Universities and colleges play a critical role in economic and social prosperity, especially in small and remote areas of Canada. A key challenge to Canada’s long-term economic growth lies in declining fertility rates and an aging population. As Canada’s population grows older and retires from work, there will be fewer young people to contribute their time, skills, and ideas to Canada’s economic prosperity and to the support of the social and health care services that we value today.
Canada’s smaller, rural and more remote centres are already facing this challenge. Their populations are getting older at a faster rate than the national average. By way of comparison, in Ontario communities with populations greater than 500,000, 108 young people enter the workforce for every 100 who retire. In smaller cities and towns, however, this ratio drops to 72 and 68 young people entering the workforce for every 100 retiring, leaving employers in dire need of more young people — that is, vital talent and energy — to fill the gaps.
Universities and colleges in smaller centres are well-poised to solve this dilemma. They drive local economic growth in several ways: by buying and hiring locally, and by creating and commercializing innovations. But they can also strengthen their communities by taking bolder steps to attract and, even more importantly, retain more international students to their cities and towns.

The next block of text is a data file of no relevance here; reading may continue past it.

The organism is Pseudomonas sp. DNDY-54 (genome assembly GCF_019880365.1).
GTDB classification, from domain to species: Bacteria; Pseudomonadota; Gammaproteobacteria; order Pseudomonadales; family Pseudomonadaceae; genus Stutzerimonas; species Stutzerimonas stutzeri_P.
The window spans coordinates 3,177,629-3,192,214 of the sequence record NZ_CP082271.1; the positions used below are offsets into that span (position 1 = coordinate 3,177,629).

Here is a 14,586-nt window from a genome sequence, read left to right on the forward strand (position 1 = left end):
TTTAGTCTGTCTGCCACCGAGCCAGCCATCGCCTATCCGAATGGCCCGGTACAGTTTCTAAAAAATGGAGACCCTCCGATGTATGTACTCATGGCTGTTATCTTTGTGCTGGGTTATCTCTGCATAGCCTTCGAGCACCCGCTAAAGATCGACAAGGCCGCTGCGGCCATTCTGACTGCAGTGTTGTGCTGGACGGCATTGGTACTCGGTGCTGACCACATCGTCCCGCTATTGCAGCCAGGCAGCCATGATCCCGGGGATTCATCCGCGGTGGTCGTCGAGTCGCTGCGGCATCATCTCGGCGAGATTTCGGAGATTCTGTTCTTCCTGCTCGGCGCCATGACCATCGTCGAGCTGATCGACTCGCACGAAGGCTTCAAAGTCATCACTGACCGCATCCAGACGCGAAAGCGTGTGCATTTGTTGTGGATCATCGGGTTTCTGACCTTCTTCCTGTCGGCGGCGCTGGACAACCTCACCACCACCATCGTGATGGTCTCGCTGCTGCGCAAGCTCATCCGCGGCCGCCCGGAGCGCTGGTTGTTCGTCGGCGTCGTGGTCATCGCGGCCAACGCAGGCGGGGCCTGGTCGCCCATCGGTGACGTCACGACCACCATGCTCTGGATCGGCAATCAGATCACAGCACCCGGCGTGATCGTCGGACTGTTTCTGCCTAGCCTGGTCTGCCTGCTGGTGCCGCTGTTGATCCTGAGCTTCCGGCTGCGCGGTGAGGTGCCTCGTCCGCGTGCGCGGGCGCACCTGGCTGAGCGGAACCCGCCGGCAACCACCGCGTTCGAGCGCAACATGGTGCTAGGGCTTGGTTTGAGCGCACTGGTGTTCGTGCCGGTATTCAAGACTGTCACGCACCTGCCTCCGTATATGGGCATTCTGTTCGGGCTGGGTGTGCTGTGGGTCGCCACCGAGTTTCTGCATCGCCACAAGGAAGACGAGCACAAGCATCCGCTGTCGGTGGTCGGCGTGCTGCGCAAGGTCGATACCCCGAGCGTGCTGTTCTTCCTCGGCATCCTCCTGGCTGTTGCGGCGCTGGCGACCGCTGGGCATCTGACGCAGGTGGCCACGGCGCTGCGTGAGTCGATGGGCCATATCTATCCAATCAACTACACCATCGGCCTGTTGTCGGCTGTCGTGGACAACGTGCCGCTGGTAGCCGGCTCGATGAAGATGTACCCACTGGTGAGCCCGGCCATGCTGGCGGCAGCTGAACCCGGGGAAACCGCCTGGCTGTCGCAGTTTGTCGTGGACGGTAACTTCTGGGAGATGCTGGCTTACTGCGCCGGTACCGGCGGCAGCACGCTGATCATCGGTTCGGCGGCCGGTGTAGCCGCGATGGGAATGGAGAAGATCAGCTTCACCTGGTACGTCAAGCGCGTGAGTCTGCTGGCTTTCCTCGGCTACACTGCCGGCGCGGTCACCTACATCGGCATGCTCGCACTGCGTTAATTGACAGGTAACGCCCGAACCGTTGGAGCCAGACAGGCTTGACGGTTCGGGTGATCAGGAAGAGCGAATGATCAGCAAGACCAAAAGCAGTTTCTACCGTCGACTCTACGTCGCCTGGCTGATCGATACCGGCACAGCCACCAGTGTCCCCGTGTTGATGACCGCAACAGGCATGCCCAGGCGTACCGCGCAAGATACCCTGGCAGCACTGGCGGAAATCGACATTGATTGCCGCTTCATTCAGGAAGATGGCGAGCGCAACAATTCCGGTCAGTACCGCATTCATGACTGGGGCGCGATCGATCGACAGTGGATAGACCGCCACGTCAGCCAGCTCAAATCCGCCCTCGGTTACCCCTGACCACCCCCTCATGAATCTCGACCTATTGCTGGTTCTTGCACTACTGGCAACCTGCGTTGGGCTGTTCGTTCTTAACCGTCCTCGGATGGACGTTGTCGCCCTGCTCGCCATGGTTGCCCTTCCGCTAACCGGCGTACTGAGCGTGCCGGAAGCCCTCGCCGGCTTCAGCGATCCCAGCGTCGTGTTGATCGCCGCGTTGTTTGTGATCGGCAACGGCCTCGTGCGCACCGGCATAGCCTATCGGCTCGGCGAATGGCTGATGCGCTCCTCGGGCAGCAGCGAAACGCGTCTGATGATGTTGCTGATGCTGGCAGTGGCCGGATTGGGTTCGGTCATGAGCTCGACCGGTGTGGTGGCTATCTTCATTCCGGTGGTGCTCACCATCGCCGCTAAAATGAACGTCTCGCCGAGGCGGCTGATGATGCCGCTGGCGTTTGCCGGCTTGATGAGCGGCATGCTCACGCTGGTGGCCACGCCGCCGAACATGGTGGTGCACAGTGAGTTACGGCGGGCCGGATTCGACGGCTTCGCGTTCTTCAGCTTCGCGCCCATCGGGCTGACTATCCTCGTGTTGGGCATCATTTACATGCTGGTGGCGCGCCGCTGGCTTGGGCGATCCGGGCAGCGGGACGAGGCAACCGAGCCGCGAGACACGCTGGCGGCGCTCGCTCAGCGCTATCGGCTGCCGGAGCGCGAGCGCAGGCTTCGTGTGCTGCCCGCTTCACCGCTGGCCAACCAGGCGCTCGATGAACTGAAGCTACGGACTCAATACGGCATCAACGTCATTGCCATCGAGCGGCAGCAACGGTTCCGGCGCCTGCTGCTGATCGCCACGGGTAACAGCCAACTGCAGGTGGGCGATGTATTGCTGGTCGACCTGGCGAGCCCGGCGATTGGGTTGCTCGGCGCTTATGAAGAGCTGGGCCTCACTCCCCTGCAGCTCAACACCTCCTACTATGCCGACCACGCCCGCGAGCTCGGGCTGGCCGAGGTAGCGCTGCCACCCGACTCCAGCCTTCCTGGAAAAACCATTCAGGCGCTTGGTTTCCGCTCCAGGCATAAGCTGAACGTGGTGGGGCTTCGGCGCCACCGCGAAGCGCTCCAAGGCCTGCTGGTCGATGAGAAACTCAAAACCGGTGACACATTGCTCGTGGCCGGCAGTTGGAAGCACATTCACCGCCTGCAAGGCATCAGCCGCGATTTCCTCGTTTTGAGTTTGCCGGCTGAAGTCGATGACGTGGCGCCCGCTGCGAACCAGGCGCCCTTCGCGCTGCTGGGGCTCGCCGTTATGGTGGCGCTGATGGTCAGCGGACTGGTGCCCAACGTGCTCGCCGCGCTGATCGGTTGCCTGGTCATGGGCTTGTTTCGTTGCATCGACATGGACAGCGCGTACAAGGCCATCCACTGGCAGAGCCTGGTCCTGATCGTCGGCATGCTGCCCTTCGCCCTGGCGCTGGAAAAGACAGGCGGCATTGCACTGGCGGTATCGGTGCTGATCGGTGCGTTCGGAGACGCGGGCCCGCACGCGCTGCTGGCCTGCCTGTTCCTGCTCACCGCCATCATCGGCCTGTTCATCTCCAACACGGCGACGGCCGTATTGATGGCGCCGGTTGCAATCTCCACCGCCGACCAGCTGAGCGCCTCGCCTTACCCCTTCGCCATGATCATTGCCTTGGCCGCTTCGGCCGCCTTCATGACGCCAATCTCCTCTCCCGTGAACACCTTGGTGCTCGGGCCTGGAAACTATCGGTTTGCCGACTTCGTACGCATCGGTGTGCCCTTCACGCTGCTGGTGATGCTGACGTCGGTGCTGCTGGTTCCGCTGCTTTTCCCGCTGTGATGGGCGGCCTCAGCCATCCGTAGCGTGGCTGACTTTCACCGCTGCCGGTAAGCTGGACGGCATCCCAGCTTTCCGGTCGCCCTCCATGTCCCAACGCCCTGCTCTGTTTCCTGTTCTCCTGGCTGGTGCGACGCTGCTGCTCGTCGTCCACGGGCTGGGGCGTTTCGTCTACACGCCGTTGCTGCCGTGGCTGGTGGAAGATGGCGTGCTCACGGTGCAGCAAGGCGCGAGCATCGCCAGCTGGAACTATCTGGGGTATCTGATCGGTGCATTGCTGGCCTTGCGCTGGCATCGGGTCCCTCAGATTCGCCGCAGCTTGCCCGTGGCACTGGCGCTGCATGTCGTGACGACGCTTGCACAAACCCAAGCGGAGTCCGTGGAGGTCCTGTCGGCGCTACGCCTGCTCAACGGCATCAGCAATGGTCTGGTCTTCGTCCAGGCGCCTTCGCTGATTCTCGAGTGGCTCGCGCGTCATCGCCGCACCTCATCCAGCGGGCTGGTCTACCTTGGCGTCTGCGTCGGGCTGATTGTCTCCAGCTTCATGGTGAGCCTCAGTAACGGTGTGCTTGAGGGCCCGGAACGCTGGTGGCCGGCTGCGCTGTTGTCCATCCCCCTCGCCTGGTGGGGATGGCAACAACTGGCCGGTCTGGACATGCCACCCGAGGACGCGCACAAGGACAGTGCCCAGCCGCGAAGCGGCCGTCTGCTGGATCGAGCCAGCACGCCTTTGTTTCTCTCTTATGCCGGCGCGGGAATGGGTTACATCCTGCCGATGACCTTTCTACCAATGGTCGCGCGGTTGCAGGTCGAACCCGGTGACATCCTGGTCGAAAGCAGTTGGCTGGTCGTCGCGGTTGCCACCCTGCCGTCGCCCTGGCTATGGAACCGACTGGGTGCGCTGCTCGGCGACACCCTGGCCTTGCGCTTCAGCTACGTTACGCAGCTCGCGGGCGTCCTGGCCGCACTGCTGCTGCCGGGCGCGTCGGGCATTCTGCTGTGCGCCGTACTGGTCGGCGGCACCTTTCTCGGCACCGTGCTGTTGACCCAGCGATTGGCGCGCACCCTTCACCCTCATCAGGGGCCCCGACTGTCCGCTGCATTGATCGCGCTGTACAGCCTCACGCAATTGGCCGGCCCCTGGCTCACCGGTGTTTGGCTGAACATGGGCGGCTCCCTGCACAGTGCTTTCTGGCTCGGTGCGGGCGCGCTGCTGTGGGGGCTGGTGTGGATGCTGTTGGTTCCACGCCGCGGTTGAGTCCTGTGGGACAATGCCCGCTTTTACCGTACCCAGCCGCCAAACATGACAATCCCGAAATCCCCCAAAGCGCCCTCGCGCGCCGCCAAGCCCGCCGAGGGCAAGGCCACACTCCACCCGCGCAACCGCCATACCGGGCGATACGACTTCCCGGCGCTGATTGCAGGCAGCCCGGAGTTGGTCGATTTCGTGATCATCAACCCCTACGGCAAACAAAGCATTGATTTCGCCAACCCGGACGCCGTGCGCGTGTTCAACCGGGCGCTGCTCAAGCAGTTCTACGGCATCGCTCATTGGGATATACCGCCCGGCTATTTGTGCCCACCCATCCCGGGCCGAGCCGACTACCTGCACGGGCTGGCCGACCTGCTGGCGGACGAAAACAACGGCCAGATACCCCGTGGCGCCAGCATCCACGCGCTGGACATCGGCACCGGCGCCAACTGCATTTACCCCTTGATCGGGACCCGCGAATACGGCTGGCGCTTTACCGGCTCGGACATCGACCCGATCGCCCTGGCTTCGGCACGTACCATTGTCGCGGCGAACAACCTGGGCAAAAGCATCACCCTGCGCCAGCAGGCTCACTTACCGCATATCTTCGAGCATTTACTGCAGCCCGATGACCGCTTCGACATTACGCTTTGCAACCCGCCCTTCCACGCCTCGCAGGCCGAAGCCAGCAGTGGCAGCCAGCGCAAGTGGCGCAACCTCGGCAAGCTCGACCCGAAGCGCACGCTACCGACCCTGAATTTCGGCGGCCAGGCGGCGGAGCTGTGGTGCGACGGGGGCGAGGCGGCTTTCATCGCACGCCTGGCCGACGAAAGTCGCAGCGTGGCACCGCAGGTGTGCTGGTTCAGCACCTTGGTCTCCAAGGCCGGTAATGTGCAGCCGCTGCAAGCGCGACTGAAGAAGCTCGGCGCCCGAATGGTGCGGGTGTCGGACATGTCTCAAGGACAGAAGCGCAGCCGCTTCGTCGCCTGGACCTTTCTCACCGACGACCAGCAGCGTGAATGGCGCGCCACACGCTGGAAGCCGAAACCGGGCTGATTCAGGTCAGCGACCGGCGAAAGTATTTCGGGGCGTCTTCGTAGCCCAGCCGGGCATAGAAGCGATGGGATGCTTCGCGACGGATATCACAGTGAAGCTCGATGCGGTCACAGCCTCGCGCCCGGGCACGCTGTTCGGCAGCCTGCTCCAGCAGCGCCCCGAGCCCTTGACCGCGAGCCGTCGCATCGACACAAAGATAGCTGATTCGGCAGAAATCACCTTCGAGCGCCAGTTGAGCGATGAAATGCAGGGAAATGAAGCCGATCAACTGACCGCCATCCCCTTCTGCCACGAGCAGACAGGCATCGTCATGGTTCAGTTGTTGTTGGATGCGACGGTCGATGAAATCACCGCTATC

In 2018, the total number of international students studying in Canada climbed to 572,415, representing a 154% increase since 2010. Toronto, Vancouver and Montreal host over half of the international students studying in Canada. Smaller centres are also seeing a rise in the number of international students, such as in Atlantic Canada. However, only a small percentage of these students decide to stay and transition to permanent residency.
Century Initiative recently convened a group of exceptional thinkers and educational leaders to participate in a discussion to examine this issue and potential responses to it. This discussion produced a series of recommendations to encourage an increase in the number of international students drawn to smaller cities and towns in Canada. At the heart of these recommendations, is the need for educational institutions to more effectively anchor their missions in long-term community development.
Job opportunities and community belonging are among the key factors influencing international students’ decisions to stay in Canada following graduation. By definition, larger and more culturally diverse metropolitan centres have more to offer, but universities and colleges in smaller, remote and rural areas have their own unique advantage. Namely, they can more easily match curricula to local economic realities and create stronger bridges for students to access local industry and business, through employer support programs and co-op, internship, and bridging programs. From an employers’ perspective, such programs create a pool of talent that’s familiar with local labour market trends and areas that require focused research and innovation. From a student’s perspective, these solutions offer a chance to build a real-life social network and a clear and faster pathway to employment and citizenship.
A closer alignment between educational institutions, industry and talent could foster stronger retention and integration for graduating international students in search of economic opportunities in a socially cohesive community. The result would be a boost in economic and social prosperity not only for the community but for the entire country.